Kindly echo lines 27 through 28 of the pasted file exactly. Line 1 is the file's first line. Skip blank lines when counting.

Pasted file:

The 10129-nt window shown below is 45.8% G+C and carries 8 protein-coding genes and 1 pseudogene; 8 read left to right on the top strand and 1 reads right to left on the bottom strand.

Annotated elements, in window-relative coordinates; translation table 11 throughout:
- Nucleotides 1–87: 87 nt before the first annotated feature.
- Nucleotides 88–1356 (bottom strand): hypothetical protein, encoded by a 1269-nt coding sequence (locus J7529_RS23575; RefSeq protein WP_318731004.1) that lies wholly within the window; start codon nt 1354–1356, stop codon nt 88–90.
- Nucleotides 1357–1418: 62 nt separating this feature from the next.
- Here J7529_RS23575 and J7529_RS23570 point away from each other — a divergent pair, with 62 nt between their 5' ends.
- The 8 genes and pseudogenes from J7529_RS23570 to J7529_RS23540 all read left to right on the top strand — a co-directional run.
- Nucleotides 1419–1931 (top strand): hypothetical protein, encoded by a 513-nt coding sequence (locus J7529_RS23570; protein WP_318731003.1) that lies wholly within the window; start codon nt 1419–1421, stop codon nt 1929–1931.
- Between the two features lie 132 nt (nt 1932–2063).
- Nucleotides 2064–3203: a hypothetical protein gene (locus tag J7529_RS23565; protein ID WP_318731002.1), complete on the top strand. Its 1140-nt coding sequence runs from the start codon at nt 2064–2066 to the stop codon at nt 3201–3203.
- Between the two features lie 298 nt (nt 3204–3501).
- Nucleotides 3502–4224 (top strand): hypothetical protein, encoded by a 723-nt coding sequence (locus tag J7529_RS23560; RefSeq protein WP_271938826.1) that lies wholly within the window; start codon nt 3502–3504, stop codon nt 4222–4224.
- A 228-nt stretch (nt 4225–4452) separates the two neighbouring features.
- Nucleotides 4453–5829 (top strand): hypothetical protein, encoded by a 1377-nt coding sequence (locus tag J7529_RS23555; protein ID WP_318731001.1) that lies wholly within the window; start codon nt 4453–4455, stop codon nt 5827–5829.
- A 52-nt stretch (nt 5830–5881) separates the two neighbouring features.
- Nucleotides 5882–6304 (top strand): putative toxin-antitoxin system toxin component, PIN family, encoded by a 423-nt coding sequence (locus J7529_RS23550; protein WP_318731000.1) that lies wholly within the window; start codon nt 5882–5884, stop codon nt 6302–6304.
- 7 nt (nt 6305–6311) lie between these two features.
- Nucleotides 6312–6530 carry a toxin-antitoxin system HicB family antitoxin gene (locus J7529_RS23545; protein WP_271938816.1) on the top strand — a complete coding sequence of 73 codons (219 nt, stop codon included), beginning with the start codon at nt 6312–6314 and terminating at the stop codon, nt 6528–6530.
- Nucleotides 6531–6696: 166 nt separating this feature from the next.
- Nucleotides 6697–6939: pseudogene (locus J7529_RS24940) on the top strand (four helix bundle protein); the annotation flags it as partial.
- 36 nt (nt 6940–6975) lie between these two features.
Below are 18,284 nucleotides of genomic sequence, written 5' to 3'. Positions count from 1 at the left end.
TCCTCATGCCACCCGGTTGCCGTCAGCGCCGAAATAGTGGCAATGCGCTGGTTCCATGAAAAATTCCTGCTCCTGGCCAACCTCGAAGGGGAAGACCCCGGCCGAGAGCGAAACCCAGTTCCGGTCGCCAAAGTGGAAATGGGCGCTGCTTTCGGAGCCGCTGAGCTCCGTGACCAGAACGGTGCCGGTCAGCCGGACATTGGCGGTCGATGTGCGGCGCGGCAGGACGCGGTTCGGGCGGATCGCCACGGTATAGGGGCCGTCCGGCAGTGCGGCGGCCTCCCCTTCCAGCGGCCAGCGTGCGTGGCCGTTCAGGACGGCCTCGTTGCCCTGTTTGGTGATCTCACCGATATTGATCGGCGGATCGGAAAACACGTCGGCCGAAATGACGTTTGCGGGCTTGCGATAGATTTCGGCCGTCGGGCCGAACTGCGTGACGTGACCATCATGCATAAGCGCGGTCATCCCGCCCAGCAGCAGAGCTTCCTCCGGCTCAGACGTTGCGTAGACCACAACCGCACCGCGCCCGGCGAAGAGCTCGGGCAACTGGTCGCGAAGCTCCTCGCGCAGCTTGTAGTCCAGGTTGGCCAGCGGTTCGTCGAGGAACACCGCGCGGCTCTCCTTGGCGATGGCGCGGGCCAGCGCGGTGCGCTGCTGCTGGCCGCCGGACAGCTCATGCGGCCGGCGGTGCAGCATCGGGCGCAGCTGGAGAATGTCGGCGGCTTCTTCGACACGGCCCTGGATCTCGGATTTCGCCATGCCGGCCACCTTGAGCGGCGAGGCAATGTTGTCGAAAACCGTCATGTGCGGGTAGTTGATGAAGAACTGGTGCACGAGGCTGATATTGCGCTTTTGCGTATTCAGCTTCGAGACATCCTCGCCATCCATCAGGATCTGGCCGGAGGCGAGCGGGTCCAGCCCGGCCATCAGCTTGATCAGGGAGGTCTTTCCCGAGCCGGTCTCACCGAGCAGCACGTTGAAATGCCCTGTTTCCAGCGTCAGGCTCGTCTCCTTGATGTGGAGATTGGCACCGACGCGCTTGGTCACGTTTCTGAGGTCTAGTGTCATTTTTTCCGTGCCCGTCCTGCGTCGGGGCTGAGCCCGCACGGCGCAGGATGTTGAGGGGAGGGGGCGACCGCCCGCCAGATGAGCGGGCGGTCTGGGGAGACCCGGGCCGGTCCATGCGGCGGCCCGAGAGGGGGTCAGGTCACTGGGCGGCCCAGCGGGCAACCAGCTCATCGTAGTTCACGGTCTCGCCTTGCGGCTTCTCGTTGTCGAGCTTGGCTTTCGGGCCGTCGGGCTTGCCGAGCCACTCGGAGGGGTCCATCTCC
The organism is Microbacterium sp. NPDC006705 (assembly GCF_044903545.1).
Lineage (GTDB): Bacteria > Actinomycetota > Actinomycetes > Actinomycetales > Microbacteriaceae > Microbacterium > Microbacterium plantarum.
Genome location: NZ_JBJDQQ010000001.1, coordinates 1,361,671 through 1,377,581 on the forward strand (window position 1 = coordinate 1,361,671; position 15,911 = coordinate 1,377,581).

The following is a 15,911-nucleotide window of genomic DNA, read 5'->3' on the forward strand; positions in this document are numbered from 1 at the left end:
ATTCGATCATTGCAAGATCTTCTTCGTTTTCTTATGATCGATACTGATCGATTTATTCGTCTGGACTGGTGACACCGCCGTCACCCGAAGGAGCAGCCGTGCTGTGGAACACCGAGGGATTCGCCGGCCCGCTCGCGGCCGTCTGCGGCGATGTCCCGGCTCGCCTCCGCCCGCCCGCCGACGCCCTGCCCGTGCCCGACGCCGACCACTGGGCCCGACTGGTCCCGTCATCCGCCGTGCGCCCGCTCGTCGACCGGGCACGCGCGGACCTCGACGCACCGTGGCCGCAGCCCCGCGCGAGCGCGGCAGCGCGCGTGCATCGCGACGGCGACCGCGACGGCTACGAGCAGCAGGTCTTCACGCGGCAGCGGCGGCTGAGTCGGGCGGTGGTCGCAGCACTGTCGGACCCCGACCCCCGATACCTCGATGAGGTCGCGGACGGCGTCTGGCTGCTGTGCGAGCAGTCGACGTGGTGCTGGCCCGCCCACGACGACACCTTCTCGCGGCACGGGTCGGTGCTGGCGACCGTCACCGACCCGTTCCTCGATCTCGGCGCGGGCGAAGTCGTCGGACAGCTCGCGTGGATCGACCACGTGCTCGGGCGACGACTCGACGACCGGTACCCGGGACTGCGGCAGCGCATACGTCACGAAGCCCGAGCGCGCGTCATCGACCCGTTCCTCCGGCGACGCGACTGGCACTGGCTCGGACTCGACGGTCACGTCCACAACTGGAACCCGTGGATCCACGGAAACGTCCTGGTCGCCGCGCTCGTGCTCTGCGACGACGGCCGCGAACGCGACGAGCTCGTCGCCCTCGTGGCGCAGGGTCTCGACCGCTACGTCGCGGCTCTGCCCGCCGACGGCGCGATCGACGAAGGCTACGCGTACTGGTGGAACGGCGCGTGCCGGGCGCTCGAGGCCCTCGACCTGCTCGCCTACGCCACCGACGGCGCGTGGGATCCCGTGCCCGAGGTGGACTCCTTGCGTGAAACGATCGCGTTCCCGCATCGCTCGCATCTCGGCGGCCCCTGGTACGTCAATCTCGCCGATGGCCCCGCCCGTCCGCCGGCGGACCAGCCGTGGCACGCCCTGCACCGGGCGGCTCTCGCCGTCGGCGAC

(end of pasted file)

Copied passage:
The following is a 15,911-nucleotide window of genomic DNA, read 5'->3' on the forward strand; positions in this document are numbered from 1 at the left end:
ATTCGATCATTGCAAGATCTTCTTCGTTTTCTTATGATCGATACTGATCGATTTATTCGTCTGGACTGGTGACACCGCCGTCACCCGAAGGAGCAGCCGTGCTGTGGAACACCGAGGGATTCGCCGGCCCGCTCGCGGCCGTCTGCGGCGATGTCCCGGCTCGCCTCCGCCCGCCCGCCGACGCCCTGCCCGTGCCCGACGCCGACCACTGGGCCCGACTGGTCCCGTCATCCGCCGTGCGCCCGCTCGTCGACCGGGCACGCGCGGACCTCGACGCACCGTGGCCGCAGCCCCGCGCGAGCGCGGCAGCGCGCGTGCATCGCGACGGCGACCGCGACGGCTACGAGCAGCAGGTCTTCACGCGGCAGCGGCGGCTGAGTCGGGCGGTGGTCGCAGCACTGTCGGACCCCGACCCCCGATACCTCGATGAGGTCGCGGACGGCGTCTGGCTGCTGTGCGAGCAGTCGACGTGGTGCTGGCCCGCCCACGACGACACCTTCTCGCGGCACGGGTCGGTGCTGGCGACCGTCACCGACCCGTTCCTCGATCTCGGCGCGGGCGAAGTCGTCGGACAGCTCGCGTGGATCGACCACGTGCTCGGGCGACGACTCGACGACCGGTACCCGGGACTGCGGCAGCGCATACGTCACGAAGCCCGAGCGCGCGTCATCGACCCGTTCCTCCGGCGACGCGACTGGCACTGGCTCGGACTCGACGGTCACGTCCACAACTGGAACCCGTGGATCCACGGAAACGTCCTGGTCGCCGCGCTCGTGCTCTGCGACGACGGCCGCGAACGCGACGAGCTCGTCGCCCTCGTGGCGCAGGGTCTCGACCGCTACGTCGCGGCTCTGCCCGCCGACGGCGCGATCGACGAAGGCTACGCGTACTGGTGGAACGGCGCGTGCCGGGCGCTCGAGGCCCTCGACCTGCTCGCCTACGCCACCGACGGCGCGTGGGATCCCGTGCCCGAGGTGGACTCCTTGCGTGAAACGATCGCGTTCCCGCATCGCTCGCATCTCGGCGGCCCCTGGTACGTCAATCTCGCCGATGGCCCCGCCCGTCCGCCGGCGGACCAGCCGTGGCACGCCCTGCACCGGGCGGCTCTCGCCGTCGGCGAC